Out Alive: Free Falling in a Utah Canyon

Niki Rellon, 40, fell 45 feet during a canyoneering expedition in November, 2013.
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Niki Rellon, 40, fell 45 feet during a canyoneering expedition in November, 2013.
Niki Rellon prosthetic leg

Niki Rellon survived a 45-foot fall while canyoneering in November 2013. (Photos by Ben Fullerton)

I gazed over the ledge of Montezuma Canyon in southeastern Utah, a grin spreading across my face. Even though I was pretty new to canyoneering, I’d already come to love the sensation of a racing heartbeat, adrenaline flooding my veins. I stepped off the jagged lip and began the plunge, relaxed but excited.

After descending about 200 feet, I realized something was wrong. The rappel device wasn’t giving me enough friction. I needed to slow down. I pulled hard on the rope and came to an abrupt halt. That’s when I heard my harness pop. Then I was loose, falling into the 45-foot gap between me and the ground. Time slowed as my momentum gained. An eternity separated me from my fate. This couldn’t be real. That’s when I passed out.

I came to when my left leg hit the uneven, rock-ridden ground, bearing the brunt of the impact. My helmet cracked into two pieces as if it were made of clay. My sternum, ribs, pelvis, and a finger all broke, absorbing the impact of my fall. I felt my bones dissolving. My legs crumbled. I couldn’t breathe.

My friends rushed to my rescue as I lay with my head pointing downhill. I asked them to rotate my body so I could breathe. I’m a paramedic, so I knew moving a victim with a possible back injury might determine whether I’d ever walk again. But gravity was suffocating me. If I couldn’t breathe now, what did it matter if I’d be able to walk again?

I could feel the bones shifting in my pelvis when my friends adjusted me. But that was probably the least of my worries. I remembered it was common to tear an artery and to severely damage internal organs during a high-impact incident. Being positioned in a rugged canyon further complicated my predicament. I could bleed out in an hour.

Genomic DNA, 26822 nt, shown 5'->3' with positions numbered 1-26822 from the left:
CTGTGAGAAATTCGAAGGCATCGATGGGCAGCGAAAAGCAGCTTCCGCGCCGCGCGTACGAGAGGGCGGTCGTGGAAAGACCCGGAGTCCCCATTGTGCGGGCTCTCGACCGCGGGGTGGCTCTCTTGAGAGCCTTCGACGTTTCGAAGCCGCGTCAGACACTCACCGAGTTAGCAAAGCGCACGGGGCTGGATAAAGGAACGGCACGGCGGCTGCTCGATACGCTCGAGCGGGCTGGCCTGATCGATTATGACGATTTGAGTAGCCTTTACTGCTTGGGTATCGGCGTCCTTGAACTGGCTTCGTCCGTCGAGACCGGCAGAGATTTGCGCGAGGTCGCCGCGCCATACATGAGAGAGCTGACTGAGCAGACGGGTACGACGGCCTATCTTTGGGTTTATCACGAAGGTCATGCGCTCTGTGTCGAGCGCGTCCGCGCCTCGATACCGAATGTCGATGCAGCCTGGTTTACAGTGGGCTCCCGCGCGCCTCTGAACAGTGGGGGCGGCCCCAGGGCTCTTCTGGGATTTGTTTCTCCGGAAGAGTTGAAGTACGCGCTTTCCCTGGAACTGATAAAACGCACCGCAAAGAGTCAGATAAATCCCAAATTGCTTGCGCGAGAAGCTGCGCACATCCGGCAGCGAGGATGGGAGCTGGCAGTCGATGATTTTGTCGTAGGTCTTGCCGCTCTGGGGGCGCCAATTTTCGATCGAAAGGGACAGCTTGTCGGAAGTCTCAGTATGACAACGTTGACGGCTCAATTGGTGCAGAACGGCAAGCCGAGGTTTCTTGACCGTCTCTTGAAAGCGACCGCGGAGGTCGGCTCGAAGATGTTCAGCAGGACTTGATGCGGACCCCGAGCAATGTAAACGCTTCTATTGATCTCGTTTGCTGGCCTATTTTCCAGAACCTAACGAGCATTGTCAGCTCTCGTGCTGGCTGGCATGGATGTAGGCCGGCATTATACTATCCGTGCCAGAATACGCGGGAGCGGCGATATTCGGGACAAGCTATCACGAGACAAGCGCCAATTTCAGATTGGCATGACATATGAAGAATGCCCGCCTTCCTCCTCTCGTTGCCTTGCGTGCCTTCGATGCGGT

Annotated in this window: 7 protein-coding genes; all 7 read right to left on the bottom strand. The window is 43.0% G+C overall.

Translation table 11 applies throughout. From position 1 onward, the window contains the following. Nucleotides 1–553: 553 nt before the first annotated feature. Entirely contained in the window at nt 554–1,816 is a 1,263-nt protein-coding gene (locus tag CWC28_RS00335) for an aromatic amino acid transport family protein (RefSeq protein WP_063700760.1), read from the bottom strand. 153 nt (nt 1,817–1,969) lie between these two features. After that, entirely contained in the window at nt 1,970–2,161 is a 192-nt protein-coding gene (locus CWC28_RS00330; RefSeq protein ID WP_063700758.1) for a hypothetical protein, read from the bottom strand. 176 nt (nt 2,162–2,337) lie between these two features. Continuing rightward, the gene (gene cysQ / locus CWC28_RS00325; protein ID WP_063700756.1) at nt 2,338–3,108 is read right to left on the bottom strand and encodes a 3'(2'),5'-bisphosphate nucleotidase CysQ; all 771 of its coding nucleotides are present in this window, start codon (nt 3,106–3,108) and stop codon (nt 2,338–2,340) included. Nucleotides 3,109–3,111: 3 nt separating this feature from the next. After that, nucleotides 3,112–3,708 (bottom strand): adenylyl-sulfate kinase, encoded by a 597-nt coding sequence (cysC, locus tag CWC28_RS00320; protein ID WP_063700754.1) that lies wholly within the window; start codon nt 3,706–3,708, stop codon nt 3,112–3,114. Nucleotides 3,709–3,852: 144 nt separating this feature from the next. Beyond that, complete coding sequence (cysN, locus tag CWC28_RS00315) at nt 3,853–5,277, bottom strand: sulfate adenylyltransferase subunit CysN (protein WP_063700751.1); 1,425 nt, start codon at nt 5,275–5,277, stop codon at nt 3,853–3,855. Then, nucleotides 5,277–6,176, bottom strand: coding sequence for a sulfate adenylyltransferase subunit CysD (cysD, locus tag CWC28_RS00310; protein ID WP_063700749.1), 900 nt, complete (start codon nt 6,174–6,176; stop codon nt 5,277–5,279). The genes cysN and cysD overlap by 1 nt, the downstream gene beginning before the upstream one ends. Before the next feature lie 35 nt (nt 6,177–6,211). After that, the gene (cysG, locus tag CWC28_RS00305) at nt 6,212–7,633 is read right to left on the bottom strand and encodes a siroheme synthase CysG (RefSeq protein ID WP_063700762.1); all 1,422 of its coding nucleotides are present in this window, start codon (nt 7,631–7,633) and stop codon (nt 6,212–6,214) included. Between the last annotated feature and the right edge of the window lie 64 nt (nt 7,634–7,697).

I knew that proper protocol required applying a tourniquet since I was probably bleeding internally in my pelvic area. It would have to be placed above my hips, meaning that I would lose everything from the waist down. But in the frenzy of the moment, I couldn’t direct my friends to apply one at all. Pain blotted out my thoughts.

My companions descended farther into the canyon to signal a nearby motorboat for help. The captain called in a rescue team. An hour later, the medics climbed up to me. They moved me onto a backboard. I was in critical condition and I was in pieces, but, somehow, I was alive.

After the fall, my friends examined my canyoneering gear and found what went wrong: Rather than clipping the carabiner into the belay loop, I had clipped it into the non-weight-bearing webbing that orients the leg loops. I had gotten too comfortable with rappelling and failed to double-check the system. My abrupt halt caused the synthetic band to tear all the way through, releasing my carabiner, my rappel device, and myself from the rope.

I spent several weeks in the hospital, intubated for a punctured lung. My muscles atrophied. An X-ray of my left leg showed that the impact had rendered it into a 10,000-piece mosaic below the knee. There was no saving it. I consented to the amputation on November 22, 2013, less than three weeks after my fall.

I knew that I was lucky to be alive, but luck couldn’t save me from depression. I couldn’t walk, I had nerve pain, I grew frustrated when all my doctors urged me to drug myself back to health. My spirit weakened. Gone was the me ignited by adrenaline, the outdoors, or anything else. I sank into sadness.